Ronald Felstead’s weekly Sunday morning hike came to a sudden halt. He suddenly collapsed and became unresponsive.
He later learned he was in cardiac arrest and the third time was a charm as he had three different groups help bring him back to life.
Help first came from a pair of friends who were hiking behind him. They found him unresponsive and immediately called 9-1-1 for help and started CPR with chest compressions.
The second group was the Phoenix Fire Department, who found Ronald still unresponsive as they took over trying to revive him from his friends. They shocked him three times to re-establish a heart rhythm.
The third group was Abrazo Arizona Heart Hospital’s emergency room team of physicians, Cardiologist Robert Strumpf and nurses who immediately stabilized Ronald. A stent was inserted to open Ronald’s blocked artery and he was placed in a medically induced coma as his body was cooled to preserve brain function after the cardiac arrest. Over the next few days, he was slowly rewarmed and regained consciousness.
His memory was a little foggy for a while, but he has made a full recovery. Ronald, a former dry cleaning business owner for 30 years had no history of heart problems. A clot broke off and caused his heart attack.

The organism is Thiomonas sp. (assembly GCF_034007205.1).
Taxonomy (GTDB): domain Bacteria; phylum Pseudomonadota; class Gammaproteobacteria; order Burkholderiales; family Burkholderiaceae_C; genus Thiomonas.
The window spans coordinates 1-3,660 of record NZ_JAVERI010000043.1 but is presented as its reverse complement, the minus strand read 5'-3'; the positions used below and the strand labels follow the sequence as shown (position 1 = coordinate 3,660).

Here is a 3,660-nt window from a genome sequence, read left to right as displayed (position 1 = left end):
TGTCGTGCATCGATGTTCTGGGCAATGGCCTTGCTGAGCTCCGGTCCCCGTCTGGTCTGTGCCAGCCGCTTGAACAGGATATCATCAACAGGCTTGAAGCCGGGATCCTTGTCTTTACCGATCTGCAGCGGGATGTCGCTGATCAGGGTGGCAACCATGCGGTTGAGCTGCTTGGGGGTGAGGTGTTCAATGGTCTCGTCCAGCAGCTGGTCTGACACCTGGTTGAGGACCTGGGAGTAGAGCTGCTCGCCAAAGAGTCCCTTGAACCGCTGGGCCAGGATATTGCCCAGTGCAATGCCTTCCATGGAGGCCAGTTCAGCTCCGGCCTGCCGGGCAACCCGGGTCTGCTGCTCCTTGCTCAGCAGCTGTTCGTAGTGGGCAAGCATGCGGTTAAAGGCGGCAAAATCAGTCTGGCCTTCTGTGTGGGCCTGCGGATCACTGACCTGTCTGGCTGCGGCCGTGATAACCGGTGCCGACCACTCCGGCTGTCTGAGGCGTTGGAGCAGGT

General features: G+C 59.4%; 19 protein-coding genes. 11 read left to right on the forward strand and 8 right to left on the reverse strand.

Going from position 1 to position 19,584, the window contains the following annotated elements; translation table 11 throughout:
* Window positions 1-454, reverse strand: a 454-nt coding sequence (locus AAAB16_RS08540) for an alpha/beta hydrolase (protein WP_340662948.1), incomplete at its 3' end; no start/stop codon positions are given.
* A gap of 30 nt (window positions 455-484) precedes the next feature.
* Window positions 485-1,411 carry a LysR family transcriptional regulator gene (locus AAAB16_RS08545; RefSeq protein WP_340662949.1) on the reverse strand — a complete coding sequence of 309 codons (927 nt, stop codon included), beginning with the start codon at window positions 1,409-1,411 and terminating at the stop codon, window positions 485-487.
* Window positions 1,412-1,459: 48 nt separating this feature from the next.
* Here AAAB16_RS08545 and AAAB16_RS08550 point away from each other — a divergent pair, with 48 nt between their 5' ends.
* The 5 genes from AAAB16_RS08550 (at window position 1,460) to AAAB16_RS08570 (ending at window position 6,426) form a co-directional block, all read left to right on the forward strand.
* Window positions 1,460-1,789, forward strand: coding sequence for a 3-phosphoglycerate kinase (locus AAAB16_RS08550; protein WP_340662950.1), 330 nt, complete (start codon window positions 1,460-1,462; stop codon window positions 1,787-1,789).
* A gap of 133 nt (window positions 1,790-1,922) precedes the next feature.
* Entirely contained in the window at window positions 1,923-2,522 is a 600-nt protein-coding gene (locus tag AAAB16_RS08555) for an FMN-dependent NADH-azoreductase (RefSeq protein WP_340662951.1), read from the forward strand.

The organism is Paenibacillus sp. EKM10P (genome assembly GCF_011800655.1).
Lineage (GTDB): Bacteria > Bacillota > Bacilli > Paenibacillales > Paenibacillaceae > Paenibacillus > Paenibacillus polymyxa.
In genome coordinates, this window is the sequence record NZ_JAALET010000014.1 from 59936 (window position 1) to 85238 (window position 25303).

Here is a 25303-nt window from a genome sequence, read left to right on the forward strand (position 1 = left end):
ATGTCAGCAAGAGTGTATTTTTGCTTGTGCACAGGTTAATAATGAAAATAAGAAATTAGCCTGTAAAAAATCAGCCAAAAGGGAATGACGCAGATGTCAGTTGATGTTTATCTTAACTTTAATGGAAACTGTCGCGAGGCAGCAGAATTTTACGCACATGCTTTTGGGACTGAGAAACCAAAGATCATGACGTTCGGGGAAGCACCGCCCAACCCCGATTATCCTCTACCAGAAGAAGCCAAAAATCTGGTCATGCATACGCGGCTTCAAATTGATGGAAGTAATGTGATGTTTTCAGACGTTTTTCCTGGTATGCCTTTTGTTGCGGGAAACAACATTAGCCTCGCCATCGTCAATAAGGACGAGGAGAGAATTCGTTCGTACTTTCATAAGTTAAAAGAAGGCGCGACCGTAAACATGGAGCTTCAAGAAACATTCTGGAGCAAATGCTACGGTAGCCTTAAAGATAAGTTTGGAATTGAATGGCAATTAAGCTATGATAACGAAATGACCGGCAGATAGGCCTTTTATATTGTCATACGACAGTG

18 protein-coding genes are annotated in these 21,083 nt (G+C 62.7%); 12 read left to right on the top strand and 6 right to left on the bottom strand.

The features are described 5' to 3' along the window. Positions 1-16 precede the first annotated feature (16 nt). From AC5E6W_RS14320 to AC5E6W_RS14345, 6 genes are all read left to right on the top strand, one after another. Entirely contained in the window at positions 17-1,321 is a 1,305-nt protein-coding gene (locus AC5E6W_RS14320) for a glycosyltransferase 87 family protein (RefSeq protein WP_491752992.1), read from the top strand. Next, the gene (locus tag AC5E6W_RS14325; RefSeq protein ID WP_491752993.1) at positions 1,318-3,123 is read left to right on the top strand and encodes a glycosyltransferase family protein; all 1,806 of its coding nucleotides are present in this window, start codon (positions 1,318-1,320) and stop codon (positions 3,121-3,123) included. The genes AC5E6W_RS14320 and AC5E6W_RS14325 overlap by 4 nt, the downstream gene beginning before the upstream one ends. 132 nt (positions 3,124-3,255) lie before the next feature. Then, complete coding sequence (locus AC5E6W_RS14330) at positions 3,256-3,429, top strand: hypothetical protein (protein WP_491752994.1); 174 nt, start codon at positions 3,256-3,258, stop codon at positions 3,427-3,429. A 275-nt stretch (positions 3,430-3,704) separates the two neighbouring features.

For six months after being released from the Abrazo Arizona Heart Hospital, he frequented the hospital for cardiac conditioning, training on a treadmill and bike for 45 minutes to an hour, each visit.
Ronald is thankful to everyone who helped him survive.
“My care at Abrazo Arizona Heart Hospital was extraordinary,” he said. “They are just incredible, a class act”.
Now two years later, Ronald considers himself to be lucky to be alive. He hikes every Sundays with his buddies, works full time for his son’s construction company and is active in the Mesa HoHoKam Foundation.
Lately, he’s been coming in two or three times a year to get an EKG and have Dr. Strumpf check out his carotid artery. Ronald is on blood pressure medicine and a blood thinner.
Today, the 69-year-old is adamant about keeping his heart in check. “I’m more in tune with my body, now,’’ Ronald says.